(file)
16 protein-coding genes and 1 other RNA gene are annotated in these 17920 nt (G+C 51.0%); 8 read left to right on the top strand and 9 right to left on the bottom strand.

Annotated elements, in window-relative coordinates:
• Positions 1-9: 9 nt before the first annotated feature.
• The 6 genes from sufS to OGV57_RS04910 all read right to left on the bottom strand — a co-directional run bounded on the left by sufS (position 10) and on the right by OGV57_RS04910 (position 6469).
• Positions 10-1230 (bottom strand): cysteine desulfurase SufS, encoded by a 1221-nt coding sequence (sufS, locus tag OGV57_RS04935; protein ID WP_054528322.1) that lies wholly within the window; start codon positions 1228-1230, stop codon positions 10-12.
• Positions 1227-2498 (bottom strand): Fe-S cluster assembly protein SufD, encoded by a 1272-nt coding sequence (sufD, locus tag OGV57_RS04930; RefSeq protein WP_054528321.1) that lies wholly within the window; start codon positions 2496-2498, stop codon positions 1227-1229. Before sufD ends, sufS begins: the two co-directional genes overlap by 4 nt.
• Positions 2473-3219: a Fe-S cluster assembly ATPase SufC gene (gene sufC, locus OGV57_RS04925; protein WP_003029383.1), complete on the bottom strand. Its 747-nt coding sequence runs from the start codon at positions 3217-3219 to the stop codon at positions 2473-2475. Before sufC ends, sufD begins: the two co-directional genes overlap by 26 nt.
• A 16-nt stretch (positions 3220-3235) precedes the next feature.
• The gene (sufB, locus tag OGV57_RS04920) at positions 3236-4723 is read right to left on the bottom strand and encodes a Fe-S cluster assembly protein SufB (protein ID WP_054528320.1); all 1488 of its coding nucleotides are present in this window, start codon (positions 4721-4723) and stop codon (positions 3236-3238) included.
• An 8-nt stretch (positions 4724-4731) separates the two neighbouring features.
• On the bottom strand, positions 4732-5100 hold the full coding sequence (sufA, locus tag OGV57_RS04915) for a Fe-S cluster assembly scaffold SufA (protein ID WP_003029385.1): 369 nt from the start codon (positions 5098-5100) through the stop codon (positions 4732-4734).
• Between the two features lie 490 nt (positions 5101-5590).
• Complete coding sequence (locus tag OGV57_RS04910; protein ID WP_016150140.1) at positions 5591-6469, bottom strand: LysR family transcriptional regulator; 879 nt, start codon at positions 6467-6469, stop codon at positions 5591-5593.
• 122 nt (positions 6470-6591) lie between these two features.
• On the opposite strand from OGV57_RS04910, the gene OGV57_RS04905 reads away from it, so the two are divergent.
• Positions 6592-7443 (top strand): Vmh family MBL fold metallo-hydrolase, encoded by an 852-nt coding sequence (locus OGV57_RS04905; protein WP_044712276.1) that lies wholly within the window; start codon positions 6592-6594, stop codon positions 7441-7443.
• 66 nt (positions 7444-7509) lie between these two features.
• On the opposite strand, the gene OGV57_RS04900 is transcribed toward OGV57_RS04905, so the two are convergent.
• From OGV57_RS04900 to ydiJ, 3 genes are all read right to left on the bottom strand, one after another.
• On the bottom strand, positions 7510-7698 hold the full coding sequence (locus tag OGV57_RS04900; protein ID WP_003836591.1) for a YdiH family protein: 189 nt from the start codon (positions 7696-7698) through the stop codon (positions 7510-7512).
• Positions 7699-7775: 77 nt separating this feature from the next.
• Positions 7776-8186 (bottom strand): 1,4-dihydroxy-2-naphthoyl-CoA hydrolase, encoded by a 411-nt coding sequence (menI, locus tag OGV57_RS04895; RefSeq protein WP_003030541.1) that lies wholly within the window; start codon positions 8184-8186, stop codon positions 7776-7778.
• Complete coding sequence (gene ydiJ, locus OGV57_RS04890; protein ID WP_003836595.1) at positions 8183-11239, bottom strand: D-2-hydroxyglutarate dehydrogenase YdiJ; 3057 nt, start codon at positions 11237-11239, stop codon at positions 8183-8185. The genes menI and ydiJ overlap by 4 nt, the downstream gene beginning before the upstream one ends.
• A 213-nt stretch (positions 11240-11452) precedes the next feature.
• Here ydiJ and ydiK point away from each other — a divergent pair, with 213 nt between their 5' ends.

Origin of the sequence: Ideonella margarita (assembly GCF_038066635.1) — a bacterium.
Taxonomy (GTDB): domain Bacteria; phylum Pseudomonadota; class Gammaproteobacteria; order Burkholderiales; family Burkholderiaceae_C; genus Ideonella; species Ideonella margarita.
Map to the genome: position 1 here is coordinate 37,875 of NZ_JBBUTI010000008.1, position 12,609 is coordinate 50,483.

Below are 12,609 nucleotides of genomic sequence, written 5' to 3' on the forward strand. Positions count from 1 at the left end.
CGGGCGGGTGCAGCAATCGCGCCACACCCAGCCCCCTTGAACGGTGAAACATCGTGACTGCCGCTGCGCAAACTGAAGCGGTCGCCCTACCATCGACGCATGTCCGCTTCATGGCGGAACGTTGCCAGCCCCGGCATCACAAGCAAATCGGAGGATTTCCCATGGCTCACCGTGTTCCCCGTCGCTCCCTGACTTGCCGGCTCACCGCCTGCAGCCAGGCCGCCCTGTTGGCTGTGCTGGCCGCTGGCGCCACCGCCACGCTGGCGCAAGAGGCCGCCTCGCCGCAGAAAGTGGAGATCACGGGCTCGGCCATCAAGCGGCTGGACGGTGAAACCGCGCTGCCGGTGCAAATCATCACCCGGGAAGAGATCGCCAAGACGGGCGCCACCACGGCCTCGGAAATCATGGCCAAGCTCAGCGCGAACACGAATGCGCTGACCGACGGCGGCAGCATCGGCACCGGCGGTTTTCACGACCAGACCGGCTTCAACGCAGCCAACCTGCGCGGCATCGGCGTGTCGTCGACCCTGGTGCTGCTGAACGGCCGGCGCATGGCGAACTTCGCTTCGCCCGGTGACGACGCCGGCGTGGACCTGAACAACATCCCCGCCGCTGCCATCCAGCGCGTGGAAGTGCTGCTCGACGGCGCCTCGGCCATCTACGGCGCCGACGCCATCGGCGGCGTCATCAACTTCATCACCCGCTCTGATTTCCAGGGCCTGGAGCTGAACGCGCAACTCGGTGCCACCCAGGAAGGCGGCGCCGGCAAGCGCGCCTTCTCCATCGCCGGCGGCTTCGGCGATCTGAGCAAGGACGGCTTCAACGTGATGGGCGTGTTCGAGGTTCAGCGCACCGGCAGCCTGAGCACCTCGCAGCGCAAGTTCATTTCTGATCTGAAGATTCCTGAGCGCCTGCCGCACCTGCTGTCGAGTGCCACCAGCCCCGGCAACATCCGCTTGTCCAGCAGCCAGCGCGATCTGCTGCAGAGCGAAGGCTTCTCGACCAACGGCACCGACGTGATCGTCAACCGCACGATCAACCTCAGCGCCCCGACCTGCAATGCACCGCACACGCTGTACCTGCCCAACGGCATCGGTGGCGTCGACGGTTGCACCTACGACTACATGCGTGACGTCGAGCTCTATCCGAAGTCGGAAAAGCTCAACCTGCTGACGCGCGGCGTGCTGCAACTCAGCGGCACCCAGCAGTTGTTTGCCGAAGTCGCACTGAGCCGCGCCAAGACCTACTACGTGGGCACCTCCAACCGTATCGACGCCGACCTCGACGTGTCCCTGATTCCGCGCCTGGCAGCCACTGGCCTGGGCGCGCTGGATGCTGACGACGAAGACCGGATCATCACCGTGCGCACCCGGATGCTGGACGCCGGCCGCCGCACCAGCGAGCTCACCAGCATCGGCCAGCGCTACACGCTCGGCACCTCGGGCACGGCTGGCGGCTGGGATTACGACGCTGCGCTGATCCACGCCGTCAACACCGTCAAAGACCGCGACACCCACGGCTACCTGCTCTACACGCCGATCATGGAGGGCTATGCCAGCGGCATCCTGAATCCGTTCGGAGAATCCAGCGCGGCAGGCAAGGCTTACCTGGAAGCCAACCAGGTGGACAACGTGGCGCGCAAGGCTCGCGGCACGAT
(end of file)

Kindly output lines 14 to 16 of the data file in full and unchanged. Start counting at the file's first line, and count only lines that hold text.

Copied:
• 122 nt (positions 6470-6591) lie between these two features.
• On the opposite strand from OGV57_RS04910, the gene OGV57_RS04905 reads away from it, so the two are divergent.
• Positions 6592-7443 (top strand): Vmh family MBL fold metallo-hydrolase, encoded by an 852-nt coding sequence (locus OGV57_RS04905; protein WP_044712276.1) that lies wholly within the window; start codon positions 6592-6594, stop codon positions 7441-7443.